All dogs receiving a myelogram should be under close hospital observation (e.g. in an ICU) for the first 24 hrs following the procedure. Parenchymal damage from insertion of the needle is rare in myelography, but may occur, especially in the cervical region. Worsened neurologic status post myelogram is usually caused by transient chemical myelitis secondary to contrast injection. The risk for this may be higher in patients with existing inflammatory disease or chronic spinal cord compression (e.g. chronic type II disc disease). In the authors’ experience, the risk of transient neurologic worsening appears to be highest in dogs with cervical spondylomyelopathy (CSM). These dogs may be markedly worse the day after the myelogram, but typically regain premyelogram neurologic status within 72 hrs. Inadvertent contrast injection into the parenchyma or the central canal of the spinal cord may cause worsened neurologic status. In most cases, patients recover from this iatrogenic trauma, but permanent deficits may occur in a small proportion of animals. Myelography is contraindicated for patients with known or highly suspected inflammatory disease of the CNS, as it may cause worsening of neurologic status.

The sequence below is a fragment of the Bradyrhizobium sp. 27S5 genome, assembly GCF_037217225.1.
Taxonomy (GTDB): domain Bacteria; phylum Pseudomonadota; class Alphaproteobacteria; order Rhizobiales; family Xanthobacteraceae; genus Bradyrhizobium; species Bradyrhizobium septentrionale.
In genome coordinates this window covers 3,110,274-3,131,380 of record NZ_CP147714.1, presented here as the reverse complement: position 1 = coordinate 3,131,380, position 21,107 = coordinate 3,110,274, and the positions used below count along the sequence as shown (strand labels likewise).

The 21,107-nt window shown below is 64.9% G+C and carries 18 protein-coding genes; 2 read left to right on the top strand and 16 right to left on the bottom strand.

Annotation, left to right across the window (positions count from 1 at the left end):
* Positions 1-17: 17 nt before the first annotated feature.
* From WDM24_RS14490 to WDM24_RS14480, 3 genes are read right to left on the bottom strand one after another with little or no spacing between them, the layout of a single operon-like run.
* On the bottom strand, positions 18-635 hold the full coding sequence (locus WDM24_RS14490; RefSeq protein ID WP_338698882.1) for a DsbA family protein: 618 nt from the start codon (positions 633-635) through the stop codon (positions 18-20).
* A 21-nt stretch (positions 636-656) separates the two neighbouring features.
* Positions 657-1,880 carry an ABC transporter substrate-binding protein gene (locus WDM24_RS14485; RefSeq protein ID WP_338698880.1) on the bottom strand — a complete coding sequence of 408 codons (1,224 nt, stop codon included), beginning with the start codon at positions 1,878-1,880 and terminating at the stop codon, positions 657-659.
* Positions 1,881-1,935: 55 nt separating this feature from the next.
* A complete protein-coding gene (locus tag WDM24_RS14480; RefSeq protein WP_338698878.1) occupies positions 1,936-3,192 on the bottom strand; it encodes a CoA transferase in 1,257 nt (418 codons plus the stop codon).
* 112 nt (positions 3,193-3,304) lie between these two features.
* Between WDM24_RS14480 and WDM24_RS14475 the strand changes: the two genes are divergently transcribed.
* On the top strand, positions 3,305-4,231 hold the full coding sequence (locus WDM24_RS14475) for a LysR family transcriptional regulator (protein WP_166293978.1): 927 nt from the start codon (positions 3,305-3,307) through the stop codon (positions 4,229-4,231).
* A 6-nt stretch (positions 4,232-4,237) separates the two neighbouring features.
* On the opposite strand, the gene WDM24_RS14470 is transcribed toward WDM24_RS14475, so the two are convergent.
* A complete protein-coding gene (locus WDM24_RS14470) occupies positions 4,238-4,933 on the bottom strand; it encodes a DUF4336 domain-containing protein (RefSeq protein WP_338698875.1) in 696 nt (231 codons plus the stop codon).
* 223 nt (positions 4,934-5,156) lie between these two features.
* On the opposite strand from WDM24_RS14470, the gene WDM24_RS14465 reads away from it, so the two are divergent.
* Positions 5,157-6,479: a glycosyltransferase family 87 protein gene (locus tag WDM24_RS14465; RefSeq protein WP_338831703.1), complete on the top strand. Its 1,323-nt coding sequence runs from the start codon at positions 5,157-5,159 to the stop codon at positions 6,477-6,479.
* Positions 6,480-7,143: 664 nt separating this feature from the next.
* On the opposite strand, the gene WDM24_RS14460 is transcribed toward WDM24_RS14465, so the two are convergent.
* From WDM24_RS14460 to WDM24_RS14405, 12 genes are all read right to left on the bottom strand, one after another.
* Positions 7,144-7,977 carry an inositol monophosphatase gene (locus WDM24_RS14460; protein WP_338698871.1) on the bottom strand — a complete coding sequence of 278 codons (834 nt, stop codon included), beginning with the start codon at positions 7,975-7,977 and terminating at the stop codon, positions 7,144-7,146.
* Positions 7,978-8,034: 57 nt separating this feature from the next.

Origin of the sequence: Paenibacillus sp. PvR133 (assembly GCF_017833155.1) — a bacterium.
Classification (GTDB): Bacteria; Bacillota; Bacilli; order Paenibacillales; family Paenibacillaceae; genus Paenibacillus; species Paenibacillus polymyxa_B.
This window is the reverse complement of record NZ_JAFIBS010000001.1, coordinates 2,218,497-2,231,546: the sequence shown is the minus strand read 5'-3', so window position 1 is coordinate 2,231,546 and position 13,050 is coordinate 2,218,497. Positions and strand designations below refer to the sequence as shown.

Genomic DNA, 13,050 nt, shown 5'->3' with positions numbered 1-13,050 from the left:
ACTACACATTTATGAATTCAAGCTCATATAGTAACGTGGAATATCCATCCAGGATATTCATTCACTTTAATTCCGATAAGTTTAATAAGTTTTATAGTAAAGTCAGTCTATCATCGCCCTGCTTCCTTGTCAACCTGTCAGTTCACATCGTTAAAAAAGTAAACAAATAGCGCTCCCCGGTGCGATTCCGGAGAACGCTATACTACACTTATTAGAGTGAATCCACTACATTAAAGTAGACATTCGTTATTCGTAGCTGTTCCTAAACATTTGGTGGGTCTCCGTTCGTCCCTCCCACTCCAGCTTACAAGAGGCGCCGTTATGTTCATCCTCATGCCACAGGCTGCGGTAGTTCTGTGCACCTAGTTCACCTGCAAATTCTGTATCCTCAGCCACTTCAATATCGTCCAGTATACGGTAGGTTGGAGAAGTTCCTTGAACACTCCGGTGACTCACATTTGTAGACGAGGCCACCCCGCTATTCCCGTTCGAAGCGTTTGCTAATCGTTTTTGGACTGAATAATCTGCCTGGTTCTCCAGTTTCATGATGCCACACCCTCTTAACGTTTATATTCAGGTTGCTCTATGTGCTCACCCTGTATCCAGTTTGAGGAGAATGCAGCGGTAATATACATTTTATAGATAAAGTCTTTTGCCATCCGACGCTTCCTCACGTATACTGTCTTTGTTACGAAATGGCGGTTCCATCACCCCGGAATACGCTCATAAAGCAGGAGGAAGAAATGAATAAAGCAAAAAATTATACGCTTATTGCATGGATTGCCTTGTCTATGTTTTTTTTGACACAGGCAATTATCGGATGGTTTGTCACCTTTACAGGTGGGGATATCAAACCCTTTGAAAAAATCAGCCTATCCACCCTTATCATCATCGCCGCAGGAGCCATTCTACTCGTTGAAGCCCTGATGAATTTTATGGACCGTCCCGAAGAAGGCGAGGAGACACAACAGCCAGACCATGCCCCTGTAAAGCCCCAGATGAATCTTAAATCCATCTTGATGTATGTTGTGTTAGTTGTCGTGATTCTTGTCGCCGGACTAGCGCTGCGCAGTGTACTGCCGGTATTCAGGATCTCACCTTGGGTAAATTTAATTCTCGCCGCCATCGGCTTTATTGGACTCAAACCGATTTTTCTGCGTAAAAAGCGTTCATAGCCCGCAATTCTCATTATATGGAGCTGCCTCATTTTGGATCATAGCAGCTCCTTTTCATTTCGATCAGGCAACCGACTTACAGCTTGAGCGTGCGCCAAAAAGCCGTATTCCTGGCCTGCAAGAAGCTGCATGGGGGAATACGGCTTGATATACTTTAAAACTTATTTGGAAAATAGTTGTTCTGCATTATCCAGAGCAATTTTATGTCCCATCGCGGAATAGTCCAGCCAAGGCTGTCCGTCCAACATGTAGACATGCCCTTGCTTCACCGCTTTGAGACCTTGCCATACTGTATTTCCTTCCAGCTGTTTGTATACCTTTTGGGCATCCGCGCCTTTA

Myelography is also contraindicated in patients that may have elevated ICP. Since cervical hyperesthesia occasionally is associated with forebrain lesions, any historical or clinical indication of an underlying encephalopathy should prompt consideration of an alternative imaging modality (e.g. CT or MRI).

    5. There are four basic myelographic patterns: normal, extradural, intradural/extramedullary, and intra-medullary (Fig. 5.7). Normally, the contrast columns parallel each other and conform to the vertebral canal, except at the cauda equina region, where the subarachnoid space tapers. The spinal cord ends at about the L6 vertebral region in most dogs and at the first sacral vertebral region in most cats, although there may be quite a bit of variation between breeds.